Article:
The other way is to talk about Christ to our friends and co-workers, one on one or in small groups, or to speak or preach to specific audiences in person. This more intensely personal dynamic takes more courage in the moment than does writing an essay, though I’ve known many closet Christians who would fear even to have their names on an essay. But because all evangelization is the announcement of a personal message, and in bearing that message we must always risk in some sense being “discovered” for what we are, our courage must grow under the power of the Holy Spirit if we are to participate in the Pope’s plans. This courage—courage in the evangelizing moment—is absolutely central to the spread of the Gospel.
This is so even and sometimes especially in our outwardly placid Western culture because, as I hinted above, the dominant persons and groups in our society have imbued our culture with an atmosphere of rebellion against the Faith that once shaped it. Thus anyone who broaches the subject of Christ without being absolutely sure of the person or persons he is talking with must perforce fear to be met with some hostility, to be marked in some ways as an outsider, to be carefully watched by those—frequently superiors at work or school—who are seeking an opportunity to trip him up. The servant is not greater than his master (Jn 15:20).
Of course I do not mean to ignore the many other ways in which we can evangelize—by our permanent marriages, happy families, and well-raised children; by our peace and joy even in adversity; by our willingness to pray; by showing genuine concern for others; by gently redirecting thoughts and actions or quietly disappearing when group situations become occasions of sin; these and many more. But there is a certain courage involved in speaking of Christ when we do not know if the name of Christ will be well-received, or in taking a stand in witness to what we have learned from Him.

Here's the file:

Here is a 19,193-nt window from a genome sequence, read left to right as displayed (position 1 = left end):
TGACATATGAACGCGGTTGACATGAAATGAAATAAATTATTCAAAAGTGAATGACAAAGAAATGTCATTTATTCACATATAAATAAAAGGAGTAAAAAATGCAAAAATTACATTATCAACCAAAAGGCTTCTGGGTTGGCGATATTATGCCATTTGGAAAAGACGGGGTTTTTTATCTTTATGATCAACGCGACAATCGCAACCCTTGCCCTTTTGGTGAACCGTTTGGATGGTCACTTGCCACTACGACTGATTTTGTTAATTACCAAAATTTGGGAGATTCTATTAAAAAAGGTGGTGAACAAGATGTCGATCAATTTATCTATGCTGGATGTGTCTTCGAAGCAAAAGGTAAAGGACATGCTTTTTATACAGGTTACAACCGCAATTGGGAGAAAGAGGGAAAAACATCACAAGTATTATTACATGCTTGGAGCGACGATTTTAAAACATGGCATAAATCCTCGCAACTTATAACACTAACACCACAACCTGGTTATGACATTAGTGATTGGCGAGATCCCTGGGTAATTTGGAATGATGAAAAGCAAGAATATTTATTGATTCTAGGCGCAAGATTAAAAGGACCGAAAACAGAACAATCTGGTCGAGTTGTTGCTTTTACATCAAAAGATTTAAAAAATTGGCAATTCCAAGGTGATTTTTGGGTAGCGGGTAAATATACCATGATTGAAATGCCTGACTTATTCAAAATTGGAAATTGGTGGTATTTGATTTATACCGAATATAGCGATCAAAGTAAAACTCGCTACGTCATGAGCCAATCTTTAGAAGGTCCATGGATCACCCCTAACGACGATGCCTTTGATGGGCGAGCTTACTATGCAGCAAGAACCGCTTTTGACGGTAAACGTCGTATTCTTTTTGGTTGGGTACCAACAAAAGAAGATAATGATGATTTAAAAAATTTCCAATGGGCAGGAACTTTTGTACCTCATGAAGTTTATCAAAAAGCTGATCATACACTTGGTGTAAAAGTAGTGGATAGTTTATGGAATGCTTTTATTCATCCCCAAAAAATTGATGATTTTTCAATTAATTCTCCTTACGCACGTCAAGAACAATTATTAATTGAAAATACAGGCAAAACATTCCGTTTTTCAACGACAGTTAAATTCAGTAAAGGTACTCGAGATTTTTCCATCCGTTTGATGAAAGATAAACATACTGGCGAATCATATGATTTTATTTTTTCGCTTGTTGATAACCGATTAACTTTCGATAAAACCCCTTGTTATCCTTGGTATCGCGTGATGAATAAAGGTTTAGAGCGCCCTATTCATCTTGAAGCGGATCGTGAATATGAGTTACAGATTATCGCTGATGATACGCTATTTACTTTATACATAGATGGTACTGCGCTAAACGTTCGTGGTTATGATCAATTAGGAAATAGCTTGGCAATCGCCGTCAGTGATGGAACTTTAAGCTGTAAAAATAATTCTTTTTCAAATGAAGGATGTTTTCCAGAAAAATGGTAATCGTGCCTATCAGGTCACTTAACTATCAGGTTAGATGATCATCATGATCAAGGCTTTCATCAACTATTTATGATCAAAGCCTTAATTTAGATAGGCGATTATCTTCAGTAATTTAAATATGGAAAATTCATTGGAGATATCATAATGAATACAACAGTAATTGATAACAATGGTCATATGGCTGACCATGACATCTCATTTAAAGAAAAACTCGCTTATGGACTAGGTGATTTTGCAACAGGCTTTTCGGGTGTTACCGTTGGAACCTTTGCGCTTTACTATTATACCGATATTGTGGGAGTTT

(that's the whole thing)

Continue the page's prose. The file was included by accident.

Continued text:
I suppose there are some who relish the fight, who enjoy going on the attack. They may not lack courage, but they may lack good sense. Evangelization is not synonymous with being obstreperous. We must learn also to sense when a word will be opportune, and to seek opportunities to bring light rather than heat. The Gospel of Christ is truly a gospel of love.
But it is love, in the end, which makes us vulnerable, and so renewed courage really will be at the heart of the new evangelization. Without the personal courage of each one of us, the new evangelization cannot reach its potential. Insofar as any one of us is cowardly, the new evangelization will stutter and stall. “Be of good cheer,” says Jesus Christ. “I have overcome the world” (Jn 16:33). And what was it the angel said to the shepherds at the beginning? “Be not afraid! For behold, I bring you good news” (Lk 2:10). Of all that can be said about the new evangelization, I believe this is the most important point.
An appeal from our founder, Dr. Jeffrey Mirus:
Dear reader: If you found the information on this page helpful in your pursuit of a better Catholic life, please support our work with a donation. Your donation will help us reach seven million Truth-seeking readers worldwide this year. Thank you!
Our Fall Campaign
Progress toward our year-end goal ($162,320 to go):
All comments are moderated. To lighten our editing burden, only current donors are allowed to Sound Off. If you are a donor, log in to see the comment form; otherwise please support our work, and Sound Off!